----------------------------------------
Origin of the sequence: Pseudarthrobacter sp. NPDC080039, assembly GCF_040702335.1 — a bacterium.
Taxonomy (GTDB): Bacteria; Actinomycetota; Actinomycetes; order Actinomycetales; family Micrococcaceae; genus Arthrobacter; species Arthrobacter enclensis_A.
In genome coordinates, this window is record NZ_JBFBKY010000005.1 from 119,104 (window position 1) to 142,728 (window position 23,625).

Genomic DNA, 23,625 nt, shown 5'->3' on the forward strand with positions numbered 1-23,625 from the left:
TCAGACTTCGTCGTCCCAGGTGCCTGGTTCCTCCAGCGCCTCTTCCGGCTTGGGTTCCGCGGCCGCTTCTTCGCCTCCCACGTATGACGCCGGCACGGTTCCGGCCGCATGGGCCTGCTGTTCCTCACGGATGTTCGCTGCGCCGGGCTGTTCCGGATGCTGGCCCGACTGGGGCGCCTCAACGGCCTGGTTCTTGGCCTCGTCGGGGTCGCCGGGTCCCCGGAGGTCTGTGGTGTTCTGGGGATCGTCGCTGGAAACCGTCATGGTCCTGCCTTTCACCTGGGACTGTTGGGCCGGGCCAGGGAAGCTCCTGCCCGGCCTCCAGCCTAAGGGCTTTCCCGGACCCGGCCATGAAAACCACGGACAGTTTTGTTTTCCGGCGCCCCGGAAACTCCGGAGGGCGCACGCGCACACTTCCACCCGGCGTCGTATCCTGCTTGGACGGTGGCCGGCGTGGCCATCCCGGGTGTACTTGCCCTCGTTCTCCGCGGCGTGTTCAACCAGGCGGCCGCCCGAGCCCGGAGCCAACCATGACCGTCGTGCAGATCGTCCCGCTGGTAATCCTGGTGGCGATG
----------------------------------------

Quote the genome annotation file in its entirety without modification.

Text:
Origin of the sequence: Pseudarthrobacter sp. NPDC080039, assembly GCF_040702335.1 — a bacterium.
Taxonomy (GTDB): Bacteria; Actinomycetota; Actinomycetes; order Actinomycetales; family Micrococcaceae; genus Arthrobacter; species Arthrobacter enclensis_A.
In genome coordinates, this window is record NZ_JBFBKY010000005.1 from 119,104 (window position 1) to 142,728 (window position 23,625).

Genomic DNA, 23,625 nt, shown 5'->3' on the forward strand with positions numbered 1-23,625 from the left:
TCAGACTTCGTCGTCCCAGGTGCCTGGTTCCTCCAGCGCCTCTTCCGGCTTGGGTTCCGCGGCCGCTTCTTCGCCTCCCACGTATGACGCCGGCACGGTTCCGGCCGCATGGGCCTGCTGTTCCTCACGGATGTTCGCTGCGCCGGGCTGTTCCGGATGCTGGCCCGACTGGGGCGCCTCAACGGCCTGGTTCTTGGCCTCGTCGGGGTCGCCGGGTCCCCGGAGGTCTGTGGTGTTCTGGGGATCGTCGCTGGAAACCGTCATGGTCCTGCCTTTCACCTGGGACTGTTGGGCCGGGCCAGGGAAGCTCCTGCCCGGCCTCCAGCCTAAGGGCTTTCCCGGACCCGGCCATGAAAACCACGGACAGTTTTGTTTTCCGGCGCCCCGGAAACTCCGGAGGGCGCACGCGCACACTTCCACCCGGCGTCGTATCCTGCTTGGACGGTGGCCGGCGTGGCCATCCCGGGTGTACTTGCCCTCGTTCTCCGCGGCGTGTTCAACCAGGCGGCCGCCCGAGCCCGGAGCCAACCATGACCGTCGTGCAGATCGTCCCGCTGGTAATCCTGGTGGCGATG